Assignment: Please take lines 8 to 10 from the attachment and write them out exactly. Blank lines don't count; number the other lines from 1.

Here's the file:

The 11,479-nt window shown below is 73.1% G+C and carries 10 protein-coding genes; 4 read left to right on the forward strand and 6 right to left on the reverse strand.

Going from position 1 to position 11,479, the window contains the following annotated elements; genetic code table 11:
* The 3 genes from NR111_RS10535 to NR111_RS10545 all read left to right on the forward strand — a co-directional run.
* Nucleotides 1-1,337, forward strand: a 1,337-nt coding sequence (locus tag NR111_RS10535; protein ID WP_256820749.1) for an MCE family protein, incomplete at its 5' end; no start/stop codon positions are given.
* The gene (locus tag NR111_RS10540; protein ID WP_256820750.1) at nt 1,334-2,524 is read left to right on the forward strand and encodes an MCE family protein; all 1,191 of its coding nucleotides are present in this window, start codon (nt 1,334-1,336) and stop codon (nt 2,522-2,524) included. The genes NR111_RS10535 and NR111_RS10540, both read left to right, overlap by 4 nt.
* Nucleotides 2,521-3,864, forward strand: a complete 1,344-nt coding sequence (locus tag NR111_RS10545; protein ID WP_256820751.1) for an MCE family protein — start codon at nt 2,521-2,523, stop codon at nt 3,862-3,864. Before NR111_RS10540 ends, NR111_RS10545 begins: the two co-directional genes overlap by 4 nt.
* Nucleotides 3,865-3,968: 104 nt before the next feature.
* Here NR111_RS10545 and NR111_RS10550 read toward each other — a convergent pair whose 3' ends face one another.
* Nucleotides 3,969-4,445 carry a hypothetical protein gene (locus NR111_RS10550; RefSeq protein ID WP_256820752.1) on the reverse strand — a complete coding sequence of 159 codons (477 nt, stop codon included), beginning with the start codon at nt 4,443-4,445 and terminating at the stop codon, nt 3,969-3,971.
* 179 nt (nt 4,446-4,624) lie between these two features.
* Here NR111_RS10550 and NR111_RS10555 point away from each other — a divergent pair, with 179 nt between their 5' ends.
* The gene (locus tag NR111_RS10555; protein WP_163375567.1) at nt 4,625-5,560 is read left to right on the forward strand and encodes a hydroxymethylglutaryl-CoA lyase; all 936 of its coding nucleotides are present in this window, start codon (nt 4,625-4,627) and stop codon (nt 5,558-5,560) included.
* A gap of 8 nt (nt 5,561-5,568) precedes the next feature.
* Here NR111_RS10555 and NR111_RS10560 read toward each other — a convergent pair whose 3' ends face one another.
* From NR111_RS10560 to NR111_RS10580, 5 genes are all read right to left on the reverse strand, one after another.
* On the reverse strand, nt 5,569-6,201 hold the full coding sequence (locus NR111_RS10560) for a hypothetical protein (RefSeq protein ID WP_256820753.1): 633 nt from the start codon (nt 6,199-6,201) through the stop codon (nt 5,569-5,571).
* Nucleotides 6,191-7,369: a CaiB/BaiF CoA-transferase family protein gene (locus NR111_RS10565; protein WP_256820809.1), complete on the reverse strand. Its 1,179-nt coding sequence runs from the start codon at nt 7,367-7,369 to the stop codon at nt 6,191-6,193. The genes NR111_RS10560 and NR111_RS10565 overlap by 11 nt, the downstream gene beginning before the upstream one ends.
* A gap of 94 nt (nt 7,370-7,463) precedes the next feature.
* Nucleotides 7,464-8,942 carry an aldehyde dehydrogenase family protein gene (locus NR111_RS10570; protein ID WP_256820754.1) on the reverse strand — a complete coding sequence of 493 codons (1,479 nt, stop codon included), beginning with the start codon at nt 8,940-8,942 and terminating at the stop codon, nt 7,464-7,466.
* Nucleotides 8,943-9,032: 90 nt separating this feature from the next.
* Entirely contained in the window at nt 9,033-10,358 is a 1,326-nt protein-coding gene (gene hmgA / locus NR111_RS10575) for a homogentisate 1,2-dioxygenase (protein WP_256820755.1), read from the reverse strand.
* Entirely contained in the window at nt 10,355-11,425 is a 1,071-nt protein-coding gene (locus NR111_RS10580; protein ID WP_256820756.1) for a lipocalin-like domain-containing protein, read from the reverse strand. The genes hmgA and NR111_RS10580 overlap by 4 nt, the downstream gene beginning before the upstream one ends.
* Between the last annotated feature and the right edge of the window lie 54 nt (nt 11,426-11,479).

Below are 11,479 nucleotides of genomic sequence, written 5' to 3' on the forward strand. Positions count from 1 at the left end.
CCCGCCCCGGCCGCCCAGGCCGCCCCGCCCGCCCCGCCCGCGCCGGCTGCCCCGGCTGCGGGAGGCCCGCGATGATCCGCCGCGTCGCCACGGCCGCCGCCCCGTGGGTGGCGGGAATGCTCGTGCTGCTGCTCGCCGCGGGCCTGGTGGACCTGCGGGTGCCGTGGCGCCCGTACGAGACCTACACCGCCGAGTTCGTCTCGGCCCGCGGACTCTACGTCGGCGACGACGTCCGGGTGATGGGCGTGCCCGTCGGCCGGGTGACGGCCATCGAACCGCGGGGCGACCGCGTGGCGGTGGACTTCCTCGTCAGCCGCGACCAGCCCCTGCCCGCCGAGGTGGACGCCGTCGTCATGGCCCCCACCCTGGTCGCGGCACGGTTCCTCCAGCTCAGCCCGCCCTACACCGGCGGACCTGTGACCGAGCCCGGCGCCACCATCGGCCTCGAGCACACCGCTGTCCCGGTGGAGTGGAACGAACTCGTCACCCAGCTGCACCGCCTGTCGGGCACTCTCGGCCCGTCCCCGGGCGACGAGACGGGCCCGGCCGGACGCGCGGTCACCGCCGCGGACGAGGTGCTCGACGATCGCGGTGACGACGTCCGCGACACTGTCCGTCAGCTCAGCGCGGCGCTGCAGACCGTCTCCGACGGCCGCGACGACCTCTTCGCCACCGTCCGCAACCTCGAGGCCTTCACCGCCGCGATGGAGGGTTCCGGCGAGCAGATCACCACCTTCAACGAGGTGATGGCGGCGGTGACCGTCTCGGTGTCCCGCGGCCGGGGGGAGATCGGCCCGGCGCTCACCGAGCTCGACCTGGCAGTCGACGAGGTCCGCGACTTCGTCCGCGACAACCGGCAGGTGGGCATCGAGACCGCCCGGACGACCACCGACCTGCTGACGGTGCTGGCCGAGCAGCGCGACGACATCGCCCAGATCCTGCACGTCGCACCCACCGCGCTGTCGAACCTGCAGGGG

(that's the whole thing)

* Here NR111_RS10545 and NR111_RS10550 read toward each other — a convergent pair whose 3' ends face one another.
* Nucleotides 3,969-4,445 carry a hypothetical protein gene (locus NR111_RS10550; RefSeq protein ID WP_256820752.1) on the reverse strand — a complete coding sequence of 159 codons (477 nt, stop codon included), beginning with the start codon at nt 4,443-4,445 and terminating at the stop codon, nt 3,969-3,971.
* 179 nt (nt 4,446-4,624) lie between these two features.